An investigation into sex-differences in the regulation and function of Toll-like receptors in leukocyte trafficking in vivo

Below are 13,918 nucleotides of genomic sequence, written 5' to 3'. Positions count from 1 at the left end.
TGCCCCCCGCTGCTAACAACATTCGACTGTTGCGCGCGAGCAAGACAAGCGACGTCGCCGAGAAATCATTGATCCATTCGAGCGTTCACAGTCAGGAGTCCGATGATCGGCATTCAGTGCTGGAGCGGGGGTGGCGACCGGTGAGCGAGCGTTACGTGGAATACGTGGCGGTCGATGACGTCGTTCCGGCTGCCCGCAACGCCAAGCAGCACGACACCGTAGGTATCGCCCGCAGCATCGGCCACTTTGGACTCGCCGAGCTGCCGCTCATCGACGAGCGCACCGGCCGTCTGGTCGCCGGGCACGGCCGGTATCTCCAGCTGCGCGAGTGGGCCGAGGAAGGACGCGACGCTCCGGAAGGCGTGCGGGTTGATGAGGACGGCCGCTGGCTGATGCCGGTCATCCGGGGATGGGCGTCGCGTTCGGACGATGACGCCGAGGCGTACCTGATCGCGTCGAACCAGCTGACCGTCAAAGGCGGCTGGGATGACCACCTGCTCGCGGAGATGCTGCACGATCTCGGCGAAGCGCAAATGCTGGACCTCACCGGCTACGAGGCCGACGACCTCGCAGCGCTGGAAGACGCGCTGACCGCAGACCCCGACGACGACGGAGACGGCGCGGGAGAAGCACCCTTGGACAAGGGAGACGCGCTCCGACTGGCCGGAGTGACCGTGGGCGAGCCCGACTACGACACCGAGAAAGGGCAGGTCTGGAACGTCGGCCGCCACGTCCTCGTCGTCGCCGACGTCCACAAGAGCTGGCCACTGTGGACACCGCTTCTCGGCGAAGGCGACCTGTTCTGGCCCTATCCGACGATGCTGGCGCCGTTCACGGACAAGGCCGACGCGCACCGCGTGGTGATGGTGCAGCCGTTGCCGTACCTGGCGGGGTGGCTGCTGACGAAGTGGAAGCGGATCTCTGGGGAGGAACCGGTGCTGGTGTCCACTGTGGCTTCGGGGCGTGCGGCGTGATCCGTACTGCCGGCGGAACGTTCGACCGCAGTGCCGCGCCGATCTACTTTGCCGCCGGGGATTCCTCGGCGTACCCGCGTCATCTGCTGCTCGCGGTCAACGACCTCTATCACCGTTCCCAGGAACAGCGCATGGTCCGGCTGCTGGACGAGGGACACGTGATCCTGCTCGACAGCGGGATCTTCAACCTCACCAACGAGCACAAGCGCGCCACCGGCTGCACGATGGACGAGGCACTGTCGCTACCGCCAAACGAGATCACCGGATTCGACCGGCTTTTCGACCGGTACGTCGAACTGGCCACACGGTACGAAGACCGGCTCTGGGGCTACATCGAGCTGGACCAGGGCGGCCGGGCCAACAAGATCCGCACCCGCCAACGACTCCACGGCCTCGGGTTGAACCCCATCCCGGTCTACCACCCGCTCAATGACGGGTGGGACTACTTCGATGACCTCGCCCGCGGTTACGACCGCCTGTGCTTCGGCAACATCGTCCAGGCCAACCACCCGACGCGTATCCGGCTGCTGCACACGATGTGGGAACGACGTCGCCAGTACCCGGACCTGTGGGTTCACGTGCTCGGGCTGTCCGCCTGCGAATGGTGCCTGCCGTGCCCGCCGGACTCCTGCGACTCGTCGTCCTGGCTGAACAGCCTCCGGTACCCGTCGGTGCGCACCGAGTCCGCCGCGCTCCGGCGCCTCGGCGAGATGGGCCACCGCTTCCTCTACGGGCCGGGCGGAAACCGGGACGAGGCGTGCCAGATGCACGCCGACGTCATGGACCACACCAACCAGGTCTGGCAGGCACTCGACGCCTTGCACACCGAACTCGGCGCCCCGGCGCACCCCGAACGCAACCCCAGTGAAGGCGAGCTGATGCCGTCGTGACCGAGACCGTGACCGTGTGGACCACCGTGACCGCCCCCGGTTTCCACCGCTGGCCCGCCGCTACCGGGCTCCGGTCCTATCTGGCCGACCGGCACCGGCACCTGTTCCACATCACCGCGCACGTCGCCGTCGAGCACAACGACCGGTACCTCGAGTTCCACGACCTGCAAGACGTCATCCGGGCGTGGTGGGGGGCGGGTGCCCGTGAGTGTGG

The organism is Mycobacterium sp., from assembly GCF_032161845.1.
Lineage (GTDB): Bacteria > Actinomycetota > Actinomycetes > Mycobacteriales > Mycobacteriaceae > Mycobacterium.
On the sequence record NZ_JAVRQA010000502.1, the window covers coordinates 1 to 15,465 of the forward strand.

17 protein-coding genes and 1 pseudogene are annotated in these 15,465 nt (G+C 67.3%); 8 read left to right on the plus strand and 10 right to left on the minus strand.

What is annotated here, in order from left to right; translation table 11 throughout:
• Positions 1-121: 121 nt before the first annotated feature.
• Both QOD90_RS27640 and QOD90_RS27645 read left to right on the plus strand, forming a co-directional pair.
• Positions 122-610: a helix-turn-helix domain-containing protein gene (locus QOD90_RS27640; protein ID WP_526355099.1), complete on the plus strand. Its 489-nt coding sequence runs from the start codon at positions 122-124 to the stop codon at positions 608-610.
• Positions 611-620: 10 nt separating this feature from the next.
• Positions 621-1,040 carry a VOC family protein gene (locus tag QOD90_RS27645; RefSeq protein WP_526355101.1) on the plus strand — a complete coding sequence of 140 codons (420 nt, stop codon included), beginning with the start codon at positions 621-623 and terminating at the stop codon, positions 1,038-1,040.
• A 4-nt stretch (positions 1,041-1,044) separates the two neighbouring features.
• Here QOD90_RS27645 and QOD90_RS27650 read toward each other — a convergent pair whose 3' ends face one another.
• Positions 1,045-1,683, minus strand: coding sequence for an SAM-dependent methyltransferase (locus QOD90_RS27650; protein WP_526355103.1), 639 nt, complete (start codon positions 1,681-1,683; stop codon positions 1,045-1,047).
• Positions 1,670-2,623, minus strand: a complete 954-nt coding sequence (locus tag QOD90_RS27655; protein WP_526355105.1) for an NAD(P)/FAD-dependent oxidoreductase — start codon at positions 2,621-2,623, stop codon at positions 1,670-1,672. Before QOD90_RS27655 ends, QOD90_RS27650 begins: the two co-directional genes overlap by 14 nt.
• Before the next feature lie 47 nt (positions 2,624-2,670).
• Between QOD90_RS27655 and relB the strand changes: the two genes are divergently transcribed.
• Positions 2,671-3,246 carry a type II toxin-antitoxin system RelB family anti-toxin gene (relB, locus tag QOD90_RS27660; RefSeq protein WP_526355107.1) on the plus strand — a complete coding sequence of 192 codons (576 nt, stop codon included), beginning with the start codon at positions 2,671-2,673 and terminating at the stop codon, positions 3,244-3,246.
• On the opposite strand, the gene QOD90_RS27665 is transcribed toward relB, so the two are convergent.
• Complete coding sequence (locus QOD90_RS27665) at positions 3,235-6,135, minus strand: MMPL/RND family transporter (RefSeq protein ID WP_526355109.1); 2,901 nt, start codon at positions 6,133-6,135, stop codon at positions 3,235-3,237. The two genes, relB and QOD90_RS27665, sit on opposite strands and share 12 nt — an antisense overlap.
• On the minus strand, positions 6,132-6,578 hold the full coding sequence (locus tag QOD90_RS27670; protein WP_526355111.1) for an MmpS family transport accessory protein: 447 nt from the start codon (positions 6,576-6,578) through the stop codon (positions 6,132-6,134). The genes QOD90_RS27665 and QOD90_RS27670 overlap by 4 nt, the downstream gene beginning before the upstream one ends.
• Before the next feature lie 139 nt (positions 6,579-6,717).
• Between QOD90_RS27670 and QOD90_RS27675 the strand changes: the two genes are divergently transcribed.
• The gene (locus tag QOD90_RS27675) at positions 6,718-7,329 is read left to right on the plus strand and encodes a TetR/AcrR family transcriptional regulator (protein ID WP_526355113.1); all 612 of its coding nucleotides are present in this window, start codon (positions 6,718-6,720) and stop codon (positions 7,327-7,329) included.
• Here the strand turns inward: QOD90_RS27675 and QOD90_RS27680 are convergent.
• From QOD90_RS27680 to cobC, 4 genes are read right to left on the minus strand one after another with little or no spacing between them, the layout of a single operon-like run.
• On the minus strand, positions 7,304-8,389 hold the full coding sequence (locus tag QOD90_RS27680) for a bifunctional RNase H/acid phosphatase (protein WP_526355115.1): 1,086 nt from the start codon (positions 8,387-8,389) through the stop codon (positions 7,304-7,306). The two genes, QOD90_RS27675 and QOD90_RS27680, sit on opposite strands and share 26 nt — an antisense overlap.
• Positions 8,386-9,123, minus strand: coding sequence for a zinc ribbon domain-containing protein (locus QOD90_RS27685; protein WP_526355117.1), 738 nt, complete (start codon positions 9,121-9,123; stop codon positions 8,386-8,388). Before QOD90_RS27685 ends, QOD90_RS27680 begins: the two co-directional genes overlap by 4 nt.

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Sexual dimorphisms exist in the incidence and severity of many diseases, with females demonstrating relative protection from inflammatory conditions. The extent and mechanisms by which excessive leukocyte recruitment underlies these differences are not well established, and better understanding is essential for the development of targeted therapies. Evidence suggests that variances in pathogen-sensing Toll-like receptors (TLRs) underlie sex-differences in leukocyte recruitment. This thesis aimed to investigate sex-differences in trafficking of leukocytes in the zymosan peritonitis murine model of acute inflammation and furthermore evaluate if these differences were accompanied by changes in TLR2 or TLR4 expression. This work shows that female mice recruit fewer classical monocytes and neutrophils during zymosan induced peritonitis. It demonstrates female murine peritoneal macrophages are more numerous, whilst the peritoneal cytokine environments and zymosan-sensing receptors are similar between the sexes. Sex-differences were evident in the circulation as female mice showed reduced neutrophilia and monocytosis versus male counterparts, despite having similar mobilisation from bone marrow (BM) stores. The work further revealed that storage and trafficking of splenic leukocytes during acute inflammation is distinct between the sexes. Male mice have greater splenic stores of neutrophils, classical- and non-classical- monocytes, despite similar spleen sizes, signifying another source of potential pathogenic leukocytes. Furthermore, males but not females mobilise splenic classical monocytes in response to peritonitis. Conversely, neutrophils appear to traffic to the spleen in females, but not males, in this model. Whilst BM neutrophils from males displayed more TLR2 and TLR4 than females, no major differences under basal or inflamed conditions in TLR2 or TLR4 expression were evident on leukocyte subsets. This work demonstrates that males and females have distinct leukocyte trafficking profiles in acute inflammation, and suggests that the spleen, not the BM, plays a role in determining sex-differences in the available pool of immune cells. Such dimorphisms demonstrate the importance of considering gender in assay development, drug design and clinical trials.
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